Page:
As a result, I lost much of my positive attitude toward the place that I'd called home (in the sense that home is where the heart is) for, by then, over twenty years. Most of that bitterness is now gone; I've had it explained what happened and why, though I don't retain the details, but I definitely lost that sense of a home away from home that I used to have for it. Just as well, there may be a few people living there now who would even remember me, but the reality is that I don't ever expect to see it again, barring some really bizarre combination of circumstances.
   Thomas Wolfe had it right.
   (I'd still like to go back to College Station some time, just to see what it looks like now. But there would be no one to visit any more. Everyone I knew there has moved somewhere else. And some of them may have passed on, too, I fear.)
   Hale and Gail are living in Ft. Bragg, California, currently, but they've been considering either moving to Vancouver Island or possibly back East to North Carolina. Elinor lives in Prescott, Arizona; she was thinking of doing some traveling again, but a recent cancer scare and operation has put that on hold until she gets her strength back.
   Hale's son, Knight (Thomas Knight Chamberlain, named after his grandfather, my Dad), now in his 40s, has been working for newspapers in North Carolina. He just missed getting the editorship of one, recently but has good prospects for another one, last I heard. He's also a local stringer for The New York Times, and has actually had some stories go national. Like his father, he married into a family with three children and helped contribute another, but it looks like the whole group is sticking together and doing well. He writes (very occasionally) glowing accounts of their kids' scholastic and artistic accomplishments.
   And Cousin Richard and his wife Polly have retired and live in Vero Beach, Fla., while their son goes to college in Boston, of all places...
   Philosophical musings on the topic of family? The dictionary calls the family a unit of society; I'd say rather that families are the ganglions of society (individually, we are the neurons). Together, as nation or community, they form the nerves of the Greater Being that is humanity, or Mankind by name. How Man fares depends a lot on the health of these nerves and ganglions and synapses and other elements of the minds and active systems that make Man a viable entity...


At the beginning of this item, I thought it might need some re-construction, but even though it does, as noted, cover much of the territory already written about here, I think it stands up pretty well...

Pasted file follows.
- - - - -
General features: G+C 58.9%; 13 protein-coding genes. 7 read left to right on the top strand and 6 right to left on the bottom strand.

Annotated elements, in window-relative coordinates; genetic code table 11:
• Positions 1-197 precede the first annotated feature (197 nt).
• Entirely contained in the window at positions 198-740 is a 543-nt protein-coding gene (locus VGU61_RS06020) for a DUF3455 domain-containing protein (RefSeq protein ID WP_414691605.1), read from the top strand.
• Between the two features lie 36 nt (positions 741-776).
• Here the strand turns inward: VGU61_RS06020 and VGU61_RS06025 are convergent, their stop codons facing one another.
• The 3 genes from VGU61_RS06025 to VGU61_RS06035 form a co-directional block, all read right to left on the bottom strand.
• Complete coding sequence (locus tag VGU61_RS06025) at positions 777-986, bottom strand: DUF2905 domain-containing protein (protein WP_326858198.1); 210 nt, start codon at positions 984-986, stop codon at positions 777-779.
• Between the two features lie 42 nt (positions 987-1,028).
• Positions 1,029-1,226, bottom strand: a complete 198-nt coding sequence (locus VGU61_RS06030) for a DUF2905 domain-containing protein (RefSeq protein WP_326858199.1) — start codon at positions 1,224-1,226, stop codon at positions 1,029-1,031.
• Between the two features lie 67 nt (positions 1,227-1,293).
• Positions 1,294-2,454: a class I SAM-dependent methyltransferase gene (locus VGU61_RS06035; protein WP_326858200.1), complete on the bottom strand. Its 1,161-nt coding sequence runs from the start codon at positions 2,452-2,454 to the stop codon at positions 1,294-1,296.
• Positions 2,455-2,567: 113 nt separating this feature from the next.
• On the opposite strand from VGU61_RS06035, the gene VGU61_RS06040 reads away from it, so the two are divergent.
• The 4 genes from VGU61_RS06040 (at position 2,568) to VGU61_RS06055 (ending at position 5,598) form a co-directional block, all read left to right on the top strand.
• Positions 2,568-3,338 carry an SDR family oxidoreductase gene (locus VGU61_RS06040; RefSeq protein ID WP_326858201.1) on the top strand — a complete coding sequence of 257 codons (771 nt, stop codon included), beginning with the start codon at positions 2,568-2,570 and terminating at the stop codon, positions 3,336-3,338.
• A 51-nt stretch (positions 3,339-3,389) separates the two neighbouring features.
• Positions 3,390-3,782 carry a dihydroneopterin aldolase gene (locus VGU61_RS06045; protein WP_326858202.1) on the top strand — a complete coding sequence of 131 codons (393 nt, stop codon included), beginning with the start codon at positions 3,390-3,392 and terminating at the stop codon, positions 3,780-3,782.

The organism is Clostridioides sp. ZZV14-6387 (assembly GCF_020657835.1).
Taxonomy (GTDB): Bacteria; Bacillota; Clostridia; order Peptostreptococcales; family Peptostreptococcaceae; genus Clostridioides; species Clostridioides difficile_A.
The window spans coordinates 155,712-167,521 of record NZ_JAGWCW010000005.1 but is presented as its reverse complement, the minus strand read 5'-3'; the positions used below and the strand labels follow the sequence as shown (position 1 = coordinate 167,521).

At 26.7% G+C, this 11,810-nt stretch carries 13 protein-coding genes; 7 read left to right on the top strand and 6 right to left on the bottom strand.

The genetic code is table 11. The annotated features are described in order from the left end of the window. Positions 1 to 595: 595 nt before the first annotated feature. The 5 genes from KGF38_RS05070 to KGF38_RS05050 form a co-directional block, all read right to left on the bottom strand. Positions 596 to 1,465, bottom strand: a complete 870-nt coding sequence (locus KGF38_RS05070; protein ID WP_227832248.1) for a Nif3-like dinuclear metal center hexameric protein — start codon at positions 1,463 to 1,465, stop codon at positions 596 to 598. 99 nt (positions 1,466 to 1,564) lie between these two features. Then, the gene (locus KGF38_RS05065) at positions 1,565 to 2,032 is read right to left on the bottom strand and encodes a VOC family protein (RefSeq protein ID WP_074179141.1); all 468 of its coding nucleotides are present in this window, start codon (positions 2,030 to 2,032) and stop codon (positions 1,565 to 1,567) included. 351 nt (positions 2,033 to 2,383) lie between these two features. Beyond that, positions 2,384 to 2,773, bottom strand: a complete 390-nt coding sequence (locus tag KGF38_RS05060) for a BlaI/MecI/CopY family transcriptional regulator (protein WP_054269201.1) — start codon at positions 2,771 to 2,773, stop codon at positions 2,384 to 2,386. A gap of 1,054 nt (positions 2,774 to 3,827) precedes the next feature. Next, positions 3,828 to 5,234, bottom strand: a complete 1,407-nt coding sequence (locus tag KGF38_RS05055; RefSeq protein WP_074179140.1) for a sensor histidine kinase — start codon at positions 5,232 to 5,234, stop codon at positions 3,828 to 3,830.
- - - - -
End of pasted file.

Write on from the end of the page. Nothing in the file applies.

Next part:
A NUMBER OF YEARS HAVE PASSED since the above was written—and so have some of the people I've written about. My brother Hale and his wife Gail, my sister Elinor, and Joy-Lynd's companion Chris, all went ahead to their own rewards in seemingly quick succession between 2010 and 2012, preempting other plans. Luckily for them, their passings were neither prolonged nor, save for Elinor's, anticipated at length. In her case, she welcomed it, not only as a surcease from pain but as a new adventure. Her faith was unconventional, but real.
   My nephew Knight's beloved wife Sandy preceded theirs by several years, succumbing to cancer after a too long series of welcome gains and heartbreaking setbacks. Eventually, Knight found someone who had suffered a similar loss to share his life with. Rose also had a small family, so they both now have people to look after and even grandchildren to be proud of.
   And there have been some friends and acquaintances, in and out of Science Fiction Fandom—for whom I initially wrote the piece above—who have passed on to the Enchanted Convention. I know, that's a reference which, like so many in this overall piece, must be explained, if needed, another time.
   My cousin and his wife now live in Orlando; their son also, not too far away.
As to going home again... Well, I've got the option of Google's Street View, now. Hey, it beats braving the airports! So...
   I keep in touch with almost everyone I know, now, on the Internet, including my extended family of fandom, on listserves and Facebook, in keeping with the modern idiom.
   Welcome! Welcome to my family!

Bio Page 10

Chapter 1 All About Li'l Ol' Me
Chapter 2 Wandering Roots
Chapter 3 Early Memories
Chapter 4 Family
Chapter 5 First Move
Chapter 6 In Arizona
Chapter 7 Deep In the Heart of Texas
Chapter 8 Postwar Years
Chapter 9 Grade School Daze
Chapter 11 Under Construction